But, they didn't ask SHOULD we do that?

    Joe Sparky

    Yes, it was a great line in the movie "Jurasic Park" by the character portrayed by Jeff Goldbloom (sp)....

    "They we so excited that they COULD do it they didn't ask if they SHOULD do it."
    Just because we haven't done it doesn't mean we shouldn't do it.

    People have objected to all kinds of innovations (telephone, flight, television, talking motion pictures, etc.) that turned out to be quite beneficial.
    And we should NOT do it until and If the technology exists to make the microstamping permenant (AS in does not change after cleaning, changing barrel, firing a few rounds thru the gun.)

    On one of the associated threads New York, I think, has been collecting "gun fingerprinting" data and to date has ZERO matches/prosecutions for the last 7 years of collecting data!

    JoeSparky
    RIGHTS don't exist without RESPONSIBILITY!
    If one is not willing to stand for his rights, he doesn't have any Rights.
    I will strive to stand for the rights of ANY person, even those folks with whom I disagree!
    As said by SVG--- "I am not anti-COP, I am PRO-Citizen" and I'll add, PRO-Constitution.
    If the above makes me a RADICAL or EXTREME--- So be it!

    Life Member NRA
    Life Member GOA
    2nd amendment says.... "...The right of the people to keep and bear arms SHALL NOT BE INFRINGED!"

  11. #11
    Regular Member Sonora Rebel's Avatar
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    The actual ... objective purpose is to make gun ownership more difficult... not for any other high-minded purpose. All ammo is mfg with LOT Numbers to track the possible defects as they may occurand shelf life. If they really wanted to do ANYTHING beneficial to law enforcement... ammo could be mfg with tagant propellants or metallurgical core identities within the rounds themselves identifiable by forensics to that Lot Number. This could be 'tracked' to specific areas where such Lots were distributed for sale. Further... such lots could be 'bought' on signature from the buyer. This would indicate who bought what and where. Additionally... the actual serial umber of the gun(s) in which the ammo is to be used could then be recorded. I find that odious... but a possibility. It would then narrow the 'field' to all purchasers... but not the individual 'gun'. That would be determined thru ballistic/forensic testing of the weapon. That would mean... ALL weapons. Cost and time prohibitive to be sure.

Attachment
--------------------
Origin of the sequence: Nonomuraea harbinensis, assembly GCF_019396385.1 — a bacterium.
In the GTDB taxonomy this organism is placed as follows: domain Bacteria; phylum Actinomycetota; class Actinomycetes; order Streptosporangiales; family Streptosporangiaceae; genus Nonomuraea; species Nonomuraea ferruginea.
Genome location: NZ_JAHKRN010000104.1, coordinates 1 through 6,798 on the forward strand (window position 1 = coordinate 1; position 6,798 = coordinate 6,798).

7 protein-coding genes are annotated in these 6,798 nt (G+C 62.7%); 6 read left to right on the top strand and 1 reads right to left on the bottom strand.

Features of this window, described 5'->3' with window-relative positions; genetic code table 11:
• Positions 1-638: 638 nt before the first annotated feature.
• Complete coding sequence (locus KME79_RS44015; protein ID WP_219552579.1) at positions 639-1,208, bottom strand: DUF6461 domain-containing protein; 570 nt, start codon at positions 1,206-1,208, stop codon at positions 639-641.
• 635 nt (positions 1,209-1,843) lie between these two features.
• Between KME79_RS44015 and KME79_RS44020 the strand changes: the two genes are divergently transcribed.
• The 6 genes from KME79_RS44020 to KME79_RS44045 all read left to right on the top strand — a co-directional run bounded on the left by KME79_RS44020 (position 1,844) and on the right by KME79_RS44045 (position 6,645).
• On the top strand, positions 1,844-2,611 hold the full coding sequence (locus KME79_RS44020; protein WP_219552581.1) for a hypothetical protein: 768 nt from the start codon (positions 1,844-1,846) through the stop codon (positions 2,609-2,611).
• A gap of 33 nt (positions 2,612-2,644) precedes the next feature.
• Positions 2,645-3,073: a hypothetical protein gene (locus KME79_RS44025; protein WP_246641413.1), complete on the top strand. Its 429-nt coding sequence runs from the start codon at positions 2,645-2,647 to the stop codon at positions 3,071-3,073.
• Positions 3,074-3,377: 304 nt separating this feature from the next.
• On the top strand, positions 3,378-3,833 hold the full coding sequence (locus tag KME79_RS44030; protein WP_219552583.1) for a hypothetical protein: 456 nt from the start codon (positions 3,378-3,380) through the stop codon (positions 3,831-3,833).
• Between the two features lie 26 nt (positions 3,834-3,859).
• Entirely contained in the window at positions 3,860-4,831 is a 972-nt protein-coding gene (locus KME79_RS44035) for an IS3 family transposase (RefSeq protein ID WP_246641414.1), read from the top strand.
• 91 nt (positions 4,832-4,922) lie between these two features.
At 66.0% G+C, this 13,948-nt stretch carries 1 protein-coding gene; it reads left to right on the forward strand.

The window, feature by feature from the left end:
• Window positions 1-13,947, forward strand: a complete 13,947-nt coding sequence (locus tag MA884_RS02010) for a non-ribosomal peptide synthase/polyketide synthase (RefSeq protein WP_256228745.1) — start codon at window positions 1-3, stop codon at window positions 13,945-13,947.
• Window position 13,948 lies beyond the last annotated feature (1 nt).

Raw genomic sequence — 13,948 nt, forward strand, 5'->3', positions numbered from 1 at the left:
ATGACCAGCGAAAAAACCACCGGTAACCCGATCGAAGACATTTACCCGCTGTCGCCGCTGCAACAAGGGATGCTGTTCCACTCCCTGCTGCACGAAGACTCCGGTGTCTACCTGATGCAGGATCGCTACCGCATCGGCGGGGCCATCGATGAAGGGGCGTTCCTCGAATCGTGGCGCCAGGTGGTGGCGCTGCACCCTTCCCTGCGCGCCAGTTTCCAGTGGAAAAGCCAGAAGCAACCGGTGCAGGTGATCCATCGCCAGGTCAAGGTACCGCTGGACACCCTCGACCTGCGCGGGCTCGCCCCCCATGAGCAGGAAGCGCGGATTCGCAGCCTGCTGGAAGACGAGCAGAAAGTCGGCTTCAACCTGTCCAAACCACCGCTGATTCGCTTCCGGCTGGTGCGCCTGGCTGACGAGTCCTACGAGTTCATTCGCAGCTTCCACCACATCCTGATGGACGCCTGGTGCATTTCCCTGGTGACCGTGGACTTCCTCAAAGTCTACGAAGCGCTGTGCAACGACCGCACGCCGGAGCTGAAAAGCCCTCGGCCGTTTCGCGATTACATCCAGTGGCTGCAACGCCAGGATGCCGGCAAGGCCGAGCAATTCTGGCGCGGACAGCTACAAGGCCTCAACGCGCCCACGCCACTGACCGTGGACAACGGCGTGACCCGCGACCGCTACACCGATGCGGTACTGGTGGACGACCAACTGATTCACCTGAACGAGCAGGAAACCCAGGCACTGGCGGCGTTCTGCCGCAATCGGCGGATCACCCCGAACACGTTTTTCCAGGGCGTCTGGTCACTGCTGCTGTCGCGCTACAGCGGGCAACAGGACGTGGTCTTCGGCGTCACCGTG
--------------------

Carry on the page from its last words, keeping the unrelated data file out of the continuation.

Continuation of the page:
If the 'who' is a BG... that would narrow the field. Of course... straw purchases of ammo or stolen ammo would confuse that scenario. Stolen weapons w/micro-stamping would also be of little use.

    Shotgun ammo and .22 shorts also leave little in the way of 'rifleing' ID. Spent cartridges all have distinguishable 'tool marks' left by firing pin indentations, extractor and chambering marks etc. It still comes down to actual 'identity' of which weapon was used... and who pulled the trigger in criminal use.

    As it is... guns stolen... even wth those whom the owners idenitify by Serial Number... with photographs are rarely recovered, much less returned to the rightful owner. This whole idea is an exercise in futility.

    I have a friend who was contacted by the FBI this year tho... for a .380acp Makarov barrel he bought from a catalog outfit 15 years ago. The company has since gone out of business. Such a weapon was used in a high profile murder in California some years ago. Well... his name was on a list of some 300 or so people who bought such barrels. He never installed them... 'Dug around in his junk box 'n found them (one blue and one stainless)... used an etching tool to put his name on them and then an indelible marker within the etching. He sent 'em to the FBI. He really doesn't care if he get's 'em back or not. Had this not been a high profile hit... it's doubtful such an in-depth investigation would occur. Given the fact that the weapon could be purchased for about $150. at the time... it's prob'ly been disassembled 'n tossed off a bridge or a boat long ago after serving it's criminal purpose.

    Again... what 'they' tell you this idea is about is NOT what it's about. It's about CONTROL and RESTRICTION.